Cigarette Smokin’ Babies


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Figure 4. (Click image for larger view.)
He rewinds the animation back to frame 1. With dynamics the animation must play from the beginning of the simulation for the result to be accurate. Scrubbing the animation for a dynamic simulation will get weird results, and quite frankly, he doesn’t want to solicit any more comments from Vicki. Koosh hits play and watches all his particles being blown off the edge of the screen. He checks to see if Vicki saw that and was about to stab him with another verbal shiv. Figure 4.

Obviously, the particles need to be slowly wafting upwards, rising, as does real smoke coming off the emergency cigarette Vicki was so protective of. To do this, he needs to create another field object either to push or pull the particles up. He chooses to create a Radial Field, which he will position above the smoke to draw it in, as opposed to pushing it up. A Radial Field will either radiate particles away from or draw toward itself. This is achieved through the magnitude setting. A negative number will pull radially, while a positive number will push radially. A gravity field could also do the job of pulling the particles up (with a negative magnitude), but the radial field will also draw the particles toward it’s specific position, helping keep the particles in a nice fluid stream as opposed to making them merely lift up. [an error occurred while processing this directive]
Figure 5.
He clicks on Fields>Radial and creates his new field. He moves it so that it is above the frame, and slightly to the left of the emitter’s Z position. This will allow the turbulence to push the smoke toward the right (as in Figure 4), and the radial will suck it back to the left, creating a nice arc of movement.

Adhering to the same theory used in keyframing the magnitude of the turbulence, he sets keys for the radial’s magnitude thusly: -0.5 at frame 100, -0.3 at 145, -0.5 at 260, and –0.3 at 360. This again will help the smoke waft more realistically. Figure 5.

Hitting play, he notices that the particles do not respond to his new field, prompting him to check their connection. He clicks Window>Relationship Editors>Dynamic Relationship to open the Dynamic Relationships Window. Figure 6.

Figure 6. (Click image for larger view.)
Clicking on his particle object on the left will select his particles. Then turning on the Fields button above the right hand panel (which is selected by default) will display all the fields in the scene. The ones highlighted are connected to the chosen particle object. Having forgotten to select his particles before he created the Radial Field, Koosh needs to make the connection here, by simply clicking on the radialField1 object in the right panel. He hits play and notices that his particles are now drawn up, instead of flying out of the frame as before.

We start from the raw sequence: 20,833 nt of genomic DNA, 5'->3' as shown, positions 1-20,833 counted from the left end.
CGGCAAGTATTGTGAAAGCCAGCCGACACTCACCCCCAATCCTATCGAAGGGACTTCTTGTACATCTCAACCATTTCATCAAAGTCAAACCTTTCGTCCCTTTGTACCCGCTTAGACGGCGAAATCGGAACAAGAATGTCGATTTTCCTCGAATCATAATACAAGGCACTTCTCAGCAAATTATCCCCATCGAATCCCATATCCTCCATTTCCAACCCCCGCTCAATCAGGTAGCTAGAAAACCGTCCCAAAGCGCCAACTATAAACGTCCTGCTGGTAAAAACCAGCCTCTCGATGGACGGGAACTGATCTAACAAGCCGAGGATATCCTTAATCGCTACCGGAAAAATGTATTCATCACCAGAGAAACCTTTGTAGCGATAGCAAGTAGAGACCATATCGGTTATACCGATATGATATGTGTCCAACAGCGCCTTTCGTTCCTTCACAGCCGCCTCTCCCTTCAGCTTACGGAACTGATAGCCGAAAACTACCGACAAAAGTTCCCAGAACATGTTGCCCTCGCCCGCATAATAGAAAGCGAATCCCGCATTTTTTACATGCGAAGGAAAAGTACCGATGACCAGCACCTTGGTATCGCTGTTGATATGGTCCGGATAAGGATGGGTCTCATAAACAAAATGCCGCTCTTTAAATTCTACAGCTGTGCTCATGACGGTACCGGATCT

Noticing that his reference cigarette has finally burnt down to the filter, Koosh gets up in search of something to burn. He considers Vicki for a brief, but sweet second.

“I need to make fire and smoke!”

“Well, why don’t you burn the end of one of your fingers,” Vicki says to him as she watches a vet staple a dog back together on TV.

“I’ve had enough of you,” he declares, even though he knows he hasn’t and that he never will. “Tell me where your other emergency cigarettes are, or I’ll take the remote away and force you to watch CNN.” He snatches the remote from their hideous, toe-mangling-in-the-dark coffee table.

“What makes you so sure I have more? Now, wouldn’t having another emergency cigarette stash nullify the whole premise of having an emergency cigarette when one quits? Hmm? Wouldn’t I just be another smoker in denial as opposed to have actually quit, if I had another stash?”

“Yes, it would, Smokey Smokerton. Now give me the others or face Wolf Blitzer.” He had the remote in his hand, aimed and at the ready for CNN. She knew not to get between Koosh and his particles. “Need I remind you of the time you rolled up a nicotine patch and tried to smoke it?”

“Oh, all right,” she says reaching behind and under the sofa cushion on the right. They exchange a remote and a crumpled pack of Parliaments as if they were cold war secret agents. She turns back to the Emergency Vets show. “I want one,” she groans quietly, the smell of nicotine in the air driving her to angrily eat another carrot.



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